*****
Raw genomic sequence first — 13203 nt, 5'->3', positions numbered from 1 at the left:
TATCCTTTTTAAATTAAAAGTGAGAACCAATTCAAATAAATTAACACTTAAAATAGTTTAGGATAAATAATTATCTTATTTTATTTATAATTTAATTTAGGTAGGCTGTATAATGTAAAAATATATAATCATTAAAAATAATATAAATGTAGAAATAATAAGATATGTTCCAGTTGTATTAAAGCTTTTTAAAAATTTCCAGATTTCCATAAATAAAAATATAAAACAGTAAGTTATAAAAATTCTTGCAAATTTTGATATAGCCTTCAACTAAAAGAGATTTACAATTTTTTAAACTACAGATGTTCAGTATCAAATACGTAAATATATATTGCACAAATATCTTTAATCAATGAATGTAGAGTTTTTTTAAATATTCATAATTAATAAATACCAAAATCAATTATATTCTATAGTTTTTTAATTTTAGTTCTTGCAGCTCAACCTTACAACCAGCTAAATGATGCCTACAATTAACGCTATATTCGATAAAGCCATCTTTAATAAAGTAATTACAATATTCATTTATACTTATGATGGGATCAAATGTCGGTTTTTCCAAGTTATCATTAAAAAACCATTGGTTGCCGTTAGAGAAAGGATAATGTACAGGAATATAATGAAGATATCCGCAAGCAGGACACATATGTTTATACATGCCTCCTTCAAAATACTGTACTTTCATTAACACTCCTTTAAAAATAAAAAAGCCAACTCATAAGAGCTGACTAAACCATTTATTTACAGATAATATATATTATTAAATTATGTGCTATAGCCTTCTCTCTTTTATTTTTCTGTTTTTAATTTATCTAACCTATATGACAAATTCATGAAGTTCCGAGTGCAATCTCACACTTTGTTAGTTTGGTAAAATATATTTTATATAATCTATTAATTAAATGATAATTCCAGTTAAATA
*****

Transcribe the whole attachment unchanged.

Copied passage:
Raw genomic sequence first — 13203 nt, 5'->3', positions numbered from 1 at the left:
TATCCTTTTTAAATTAAAAGTGAGAACCAATTCAAATAAATTAACACTTAAAATAGTTTAGGATAAATAATTATCTTATTTTATTTATAATTTAATTTAGGTAGGCTGTATAATGTAAAAATATATAATCATTAAAAATAATATAAATGTAGAAATAATAAGATATGTTCCAGTTGTATTAAAGCTTTTTAAAAATTTCCAGATTTCCATAAATAAAAATATAAAACAGTAAGTTATAAAAATTCTTGCAAATTTTGATATAGCCTTCAACTAAAAGAGATTTACAATTTTTTAAACTACAGATGTTCAGTATCAAATACGTAAATATATATTGCACAAATATCTTTAATCAATGAATGTAGAGTTTTTTTAAATATTCATAATTAATAAATACCAAAATCAATTATATTCTATAGTTTTTTAATTTTAGTTCTTGCAGCTCAACCTTACAACCAGCTAAATGATGCCTACAATTAACGCTATATTCGATAAAGCCATCTTTAATAAAGTAATTACAATATTCATTTATACTTATGATGGGATCAAATGTCGGTTTTTCCAAGTTATCATTAAAAAACCATTGGTTGCCGTTAGAGAAAGGATAATGTACAGGAATATAATGAAGATATCCGCAAGCAGGACACATATGTTTATACATGCCTCCTTCAAAATACTGTACTTTCATTAACACTCCTTTAAAAATAAAAAAGCCAACTCATAAGAGCTGACTAAACCATTTATTTACAGATAATATATATTATTAAATTATGTGCTATAGCCTTCTCTCTTTTATTTTTCTGTTTTTAATTTATCTAACCTATATGACAAATTCATGAAGTTCCGAGTGCAATCTCACACTTTGTTAGTTTGGTAAAATATATTTTATATAATCTATTAATTAAATGATAATTCCAGTTAAATA